HONG KONG - Hong Kong democracy activist Joshua Wong joined those calling for the city's pro-Beijing leader's resignation, saying after his release from prison Monday that he would soon join massive protests against an extradition law.
"Carrie Lam must step down," Wong told reporters. Wong was one of the leaders of the 2014 Umbrella Movement and had spent two months in prison on charges related to those protests.
He predicted that if Lam remains in office, more and more people will "join our fight until the day we get back our basic human rights and freedom."
Authorities reopened roads Monday near government headquarters after nearly two million protesters clad in black marched Sunday against the controversial bill that would allow for extradition to China. Mostly young protesters blocked a street near the city's waterfront, as they stood outside Lam's office.
Sunday's protest brought major swathes of Hong Kong's shopping and government districts to a standstill, as organizers said two million people took to the streets. The demonstrations came the day after the bill was suspended by Chief Executive Carrie Lam, but the protesters say they will continue until the bill is permanently revoked.
Meanwhile, U.S. Secretary of State Mike Pompeo says President Donald Trump plans to discuss the Hong Kong issue with his Chinese counterpart, Xi Jinping, at the upcoming G20 summit in Japan.
Protester Steven Chow said he did not attend previous protests, but was drawn to the latest demonstration because of the way other protesters had been treated earlier in the week.
On Wednesday, riot police used tear gas, pepper spray and rubber bullets on primarily youthful protesters who had surrounded the legislature and were attempting to occupy major roads in a similar manner to the 2014 Umbrella Movement democracy protesters.
“We just want to express our view that the Hong Kong government did not do [things] correctly,” Chow said. “The people in Hong Kong people just expressed their view peacefully and they cannot treat the students and the Hong Kong people that way.”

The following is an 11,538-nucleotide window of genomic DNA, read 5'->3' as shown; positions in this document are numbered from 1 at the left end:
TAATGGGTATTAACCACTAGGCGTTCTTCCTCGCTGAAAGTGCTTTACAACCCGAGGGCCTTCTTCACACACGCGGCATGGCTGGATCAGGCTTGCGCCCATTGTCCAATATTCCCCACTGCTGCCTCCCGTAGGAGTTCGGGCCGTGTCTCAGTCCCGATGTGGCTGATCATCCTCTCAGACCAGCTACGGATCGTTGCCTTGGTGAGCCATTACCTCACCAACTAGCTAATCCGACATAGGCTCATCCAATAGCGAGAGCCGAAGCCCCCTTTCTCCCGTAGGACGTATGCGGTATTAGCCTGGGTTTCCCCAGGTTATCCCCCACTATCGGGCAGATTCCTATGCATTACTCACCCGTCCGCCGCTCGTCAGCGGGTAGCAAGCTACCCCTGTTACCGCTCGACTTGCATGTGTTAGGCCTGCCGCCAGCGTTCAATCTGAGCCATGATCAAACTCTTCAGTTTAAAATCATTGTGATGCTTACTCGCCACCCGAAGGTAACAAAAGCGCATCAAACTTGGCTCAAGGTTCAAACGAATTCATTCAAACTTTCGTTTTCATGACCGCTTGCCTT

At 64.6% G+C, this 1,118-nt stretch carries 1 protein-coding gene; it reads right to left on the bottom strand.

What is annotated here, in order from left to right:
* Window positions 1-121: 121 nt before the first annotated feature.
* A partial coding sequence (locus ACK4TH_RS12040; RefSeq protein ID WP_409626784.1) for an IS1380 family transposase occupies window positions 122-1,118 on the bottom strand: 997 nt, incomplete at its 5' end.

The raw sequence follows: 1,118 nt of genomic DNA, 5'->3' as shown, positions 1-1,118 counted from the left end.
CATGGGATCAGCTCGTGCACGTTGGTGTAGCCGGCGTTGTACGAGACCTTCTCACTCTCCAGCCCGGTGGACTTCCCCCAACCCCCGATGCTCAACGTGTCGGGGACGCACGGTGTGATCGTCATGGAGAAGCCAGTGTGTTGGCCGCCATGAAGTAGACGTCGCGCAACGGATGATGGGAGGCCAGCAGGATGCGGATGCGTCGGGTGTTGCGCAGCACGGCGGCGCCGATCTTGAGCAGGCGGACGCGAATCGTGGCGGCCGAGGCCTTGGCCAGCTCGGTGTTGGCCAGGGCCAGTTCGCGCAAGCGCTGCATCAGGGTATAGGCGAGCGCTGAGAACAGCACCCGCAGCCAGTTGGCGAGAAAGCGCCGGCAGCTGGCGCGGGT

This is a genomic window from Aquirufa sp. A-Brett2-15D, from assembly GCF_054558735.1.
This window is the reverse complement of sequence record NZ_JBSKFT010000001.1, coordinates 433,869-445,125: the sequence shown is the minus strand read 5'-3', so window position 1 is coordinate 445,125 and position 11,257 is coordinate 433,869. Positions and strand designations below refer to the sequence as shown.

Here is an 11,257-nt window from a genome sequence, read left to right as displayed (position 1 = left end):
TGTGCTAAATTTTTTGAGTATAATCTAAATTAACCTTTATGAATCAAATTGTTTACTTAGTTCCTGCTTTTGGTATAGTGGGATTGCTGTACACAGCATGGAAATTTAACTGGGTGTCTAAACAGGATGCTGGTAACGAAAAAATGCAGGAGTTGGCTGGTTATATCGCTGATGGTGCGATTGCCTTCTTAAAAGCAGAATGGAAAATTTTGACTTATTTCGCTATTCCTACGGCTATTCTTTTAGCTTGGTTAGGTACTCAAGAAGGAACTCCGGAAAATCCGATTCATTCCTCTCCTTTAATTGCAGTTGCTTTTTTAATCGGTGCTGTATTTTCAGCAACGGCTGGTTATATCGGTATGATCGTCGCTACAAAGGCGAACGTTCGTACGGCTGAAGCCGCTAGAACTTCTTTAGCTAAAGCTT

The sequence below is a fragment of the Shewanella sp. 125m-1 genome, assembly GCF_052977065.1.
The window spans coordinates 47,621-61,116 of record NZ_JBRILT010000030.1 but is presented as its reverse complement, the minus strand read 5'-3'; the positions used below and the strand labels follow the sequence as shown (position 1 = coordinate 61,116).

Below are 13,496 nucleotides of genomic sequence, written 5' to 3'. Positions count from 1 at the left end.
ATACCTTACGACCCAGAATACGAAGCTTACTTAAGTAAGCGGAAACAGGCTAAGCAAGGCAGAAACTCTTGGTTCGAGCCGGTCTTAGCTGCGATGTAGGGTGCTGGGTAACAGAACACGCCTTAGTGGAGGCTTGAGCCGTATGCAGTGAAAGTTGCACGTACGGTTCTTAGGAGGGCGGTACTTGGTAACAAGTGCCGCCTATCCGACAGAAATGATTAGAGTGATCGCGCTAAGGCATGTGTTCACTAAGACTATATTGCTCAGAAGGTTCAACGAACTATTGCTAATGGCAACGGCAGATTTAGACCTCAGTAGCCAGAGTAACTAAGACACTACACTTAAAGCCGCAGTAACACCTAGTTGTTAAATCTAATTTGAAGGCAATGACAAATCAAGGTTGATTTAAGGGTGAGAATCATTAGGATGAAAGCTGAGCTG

Sunday, leader Lam made a rare apology to the public for the "great contradictions and disputes in the community” caused by the extradition bill.
While the bill would allow for Hong Kong to extradite to a number of jurisdictions on a case by case basis where it does not have a long term agreement, the prospect of China in particular has alarmed a wide cross-section of Hong Kong society.
Many protesters and pro-democracy legislators call it an “evil bill” or “evil law” which they see as an infringement on Hong Kong’s autonomy, which was promised to the former British colony until 2047.
In 2003, a similar action by the government to suspend an unpopular bill called off protests but mistrust in Lam’s government appeared to run deep in protesters on Sunday.
“We can see from previous issues that Carrie Lam also used this [delay] tactic on different issues. The government will still try to have the bill at a certain moment but not now,” said protester Angel Woo.
Woo said she also felt growing mistrust in Hong Kong police, who used “unacceptable” violence to clear protest sites.
Protester Michael Chen echoed her views and said he felt that Lam’s government had not listened to public discontent about the bill.
“We feel that the government is not listening to the people and they try to push through the bill without enough consultation so we are trying to do the right thing,” he said.
He thought the bill had been cancelled due to external forces impacting Beijing, which said it fully backed Lam’s decision on Saturday after a reported meeting between Lam and top officials in Shenzhen, according to Hong Kong media.
“There is lots of pressure to the Chinese government for two reasons: one is the trade war with the United States and the second one is because the Taiwanese presidential campaign is coming up soon. They are afraid Hong Kong’s political situation will encourage the anti-Chinese government president.”
Hong Kong, a former British colony, was granted special autonomy for 50 years after it returned to Chinese sovereignty in 1997. But many in Hong Kong are concerned China is slowly encroaching on those rights and tightening its grip on the territory.
The so-called Umbrella Movement protests were launched in 2014 to demand the direct election of the city's top leader after China reneged on promises of universal suffrage by 2017. The protests ended without winning any concessions from the Hong Kong government.